Swimming Freestyle Techniques - The Basics

by Pool Builders on 08-11-2011 in Articles

Training for triathlons I have now been swimming freestyle for 8 years and have come to the conclusion that for the average swimmer the same basic techniques apply for any distances from 400 metres upwards. Training should become geared towards building endurance for swimming longer distances by developing a consistent and correct technique, one based around achieving a greater freestyle stroke efficiency. This in turn should enable you to swim faster over longer distances using less energy than you are probably using today, especially if you are struggling to swim just a few lengths. I am certainly not the best swimmer out there but I have learnt over time that it is only once you learn the fundamental swimming freestyle techniques that you will begin to swim for longer with less effort whilst developing a smooth, fast and powerful stroke.

Initially you should try to visualize your current swimming stroke (maybe ask someone you know to watch you), and then ask yourself whether you are doing the following:

Are you swimming "clever": Distance swimming is not about just practicing length after length in the pool. It should be based more on endurance and economy of stroke than on distance and speed alone, something that you can enhance by learning some basic techniques that you may have ignored or forgotten in the past. Take another look at your arm entry, body rotation, kick and breathing and find some drills that will enable you to practice these key elements of your stroke.

Can you reduce your number of strokes: With an improved technique leading to a longer and smoother stroke you should be able to reduce the number of strokes you take over a specific distance. Less strokes = more efficiency = less energy used.

Is your training to intense: Training should in the main be at a moderate intensity, not 'flat out'. Try to maintain a consistent pace throughout much of your practice sessions whilst trying to establish a rhythm to your stroke. Do not worry to much about speed, as your stroke efficiency increases so should your speed and you will naturally go faster.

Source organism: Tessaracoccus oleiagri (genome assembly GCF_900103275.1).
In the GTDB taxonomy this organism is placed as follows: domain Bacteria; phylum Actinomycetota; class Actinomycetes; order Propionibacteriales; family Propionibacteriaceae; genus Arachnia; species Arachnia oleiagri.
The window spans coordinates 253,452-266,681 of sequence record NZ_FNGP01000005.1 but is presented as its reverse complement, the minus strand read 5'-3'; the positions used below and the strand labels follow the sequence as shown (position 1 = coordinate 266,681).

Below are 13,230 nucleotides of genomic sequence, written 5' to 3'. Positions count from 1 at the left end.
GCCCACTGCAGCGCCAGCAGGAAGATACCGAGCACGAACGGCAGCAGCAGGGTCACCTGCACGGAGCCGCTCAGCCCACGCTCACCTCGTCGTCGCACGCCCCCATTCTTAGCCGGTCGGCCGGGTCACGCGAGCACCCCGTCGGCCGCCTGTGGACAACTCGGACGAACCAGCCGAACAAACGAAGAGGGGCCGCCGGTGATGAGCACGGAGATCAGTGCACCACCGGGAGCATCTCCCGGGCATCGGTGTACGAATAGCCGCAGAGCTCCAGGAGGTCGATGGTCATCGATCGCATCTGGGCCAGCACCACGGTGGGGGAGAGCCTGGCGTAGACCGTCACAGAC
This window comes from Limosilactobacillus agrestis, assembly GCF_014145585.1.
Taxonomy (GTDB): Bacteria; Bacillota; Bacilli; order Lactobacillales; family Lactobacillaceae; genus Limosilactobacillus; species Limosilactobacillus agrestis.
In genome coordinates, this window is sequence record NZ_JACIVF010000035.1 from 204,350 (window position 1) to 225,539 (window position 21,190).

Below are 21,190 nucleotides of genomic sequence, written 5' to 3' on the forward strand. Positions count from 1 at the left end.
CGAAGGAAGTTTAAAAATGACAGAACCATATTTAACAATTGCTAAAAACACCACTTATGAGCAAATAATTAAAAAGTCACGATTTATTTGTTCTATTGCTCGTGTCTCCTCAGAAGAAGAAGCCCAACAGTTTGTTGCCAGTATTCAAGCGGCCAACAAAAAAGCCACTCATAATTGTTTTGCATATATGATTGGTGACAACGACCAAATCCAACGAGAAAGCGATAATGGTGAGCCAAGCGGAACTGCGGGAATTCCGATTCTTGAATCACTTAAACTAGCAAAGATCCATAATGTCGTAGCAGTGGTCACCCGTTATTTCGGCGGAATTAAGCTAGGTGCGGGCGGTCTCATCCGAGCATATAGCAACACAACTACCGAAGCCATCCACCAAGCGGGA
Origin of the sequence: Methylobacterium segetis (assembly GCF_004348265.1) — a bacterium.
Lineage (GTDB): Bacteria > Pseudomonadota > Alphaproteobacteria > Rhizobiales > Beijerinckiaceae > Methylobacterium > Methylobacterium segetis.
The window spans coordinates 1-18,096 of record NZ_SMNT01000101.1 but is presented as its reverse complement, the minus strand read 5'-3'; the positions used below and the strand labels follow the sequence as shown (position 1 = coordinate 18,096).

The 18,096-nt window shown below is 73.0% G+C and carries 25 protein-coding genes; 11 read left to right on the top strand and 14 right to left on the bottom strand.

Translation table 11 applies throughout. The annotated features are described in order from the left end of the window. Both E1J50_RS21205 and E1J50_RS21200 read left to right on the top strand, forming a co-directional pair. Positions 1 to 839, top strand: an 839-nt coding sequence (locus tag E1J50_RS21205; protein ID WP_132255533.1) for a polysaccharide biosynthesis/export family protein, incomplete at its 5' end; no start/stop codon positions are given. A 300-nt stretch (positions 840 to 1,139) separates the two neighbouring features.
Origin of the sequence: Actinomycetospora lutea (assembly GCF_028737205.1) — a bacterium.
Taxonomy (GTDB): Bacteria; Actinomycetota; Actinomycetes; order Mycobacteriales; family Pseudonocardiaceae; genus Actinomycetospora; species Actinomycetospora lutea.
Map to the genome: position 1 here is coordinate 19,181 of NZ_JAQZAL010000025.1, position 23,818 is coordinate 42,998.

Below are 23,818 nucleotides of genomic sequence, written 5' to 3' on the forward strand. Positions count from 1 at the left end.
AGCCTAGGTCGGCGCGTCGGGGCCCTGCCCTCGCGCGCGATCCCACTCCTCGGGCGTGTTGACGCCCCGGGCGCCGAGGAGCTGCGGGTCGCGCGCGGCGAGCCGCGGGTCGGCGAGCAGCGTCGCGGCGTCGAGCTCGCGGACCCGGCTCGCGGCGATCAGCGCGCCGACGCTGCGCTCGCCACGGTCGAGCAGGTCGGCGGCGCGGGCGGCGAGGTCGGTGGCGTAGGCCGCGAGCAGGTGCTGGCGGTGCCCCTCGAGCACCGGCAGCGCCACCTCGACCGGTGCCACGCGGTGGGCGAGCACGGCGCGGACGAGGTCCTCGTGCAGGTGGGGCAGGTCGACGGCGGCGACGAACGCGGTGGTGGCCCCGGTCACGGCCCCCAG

How's your body position and breathing: Try to develop a consistent and correct body position. This should be with your face and top of your head in the water with your chest pushing down, which will naturally allow your legs to be higher in the water. Once you have a basic body position this will enable you to breathe more easily during your stroke; to the side and underneath the arm as it executes the stroke without raising your head. Try to develop more than one pattern and breathe bi-laterally if possible. A good breathing technique allows for a smooth stroke as you are no longer feeling breathless or struggling for air.

Do you have the correct equipment: There is a lot of training equipment out there all promising to make you swim faster and better. I have tried some of these and it ultimately personal preference but over the years these are the items that to me are a must have:

  1. A good pair of swimming goggles (you will never develop a good body position and breathing pattern if your face is out of the water).
  2. A good pair of swimming trunks (you will not get far in a baggy pair of beach shorts).
  3. A swimming cap (especially if you have longer hair)
  4. Ear plugs and/or nose clip (these will help if you are unsure about putting your face in the water)
  5. A pair of Fins (these will enable you to develop your stroke without having to worry about your kick).
  6. Floats (both Kick boards and Pull Boys to help develop the correct body position).

The key is learning and practicing the correct swimming freestyle techniques and understanding the fundamentals of freestyle swimming which then become second nature. You can then begin to apply these consistently during your training routines.

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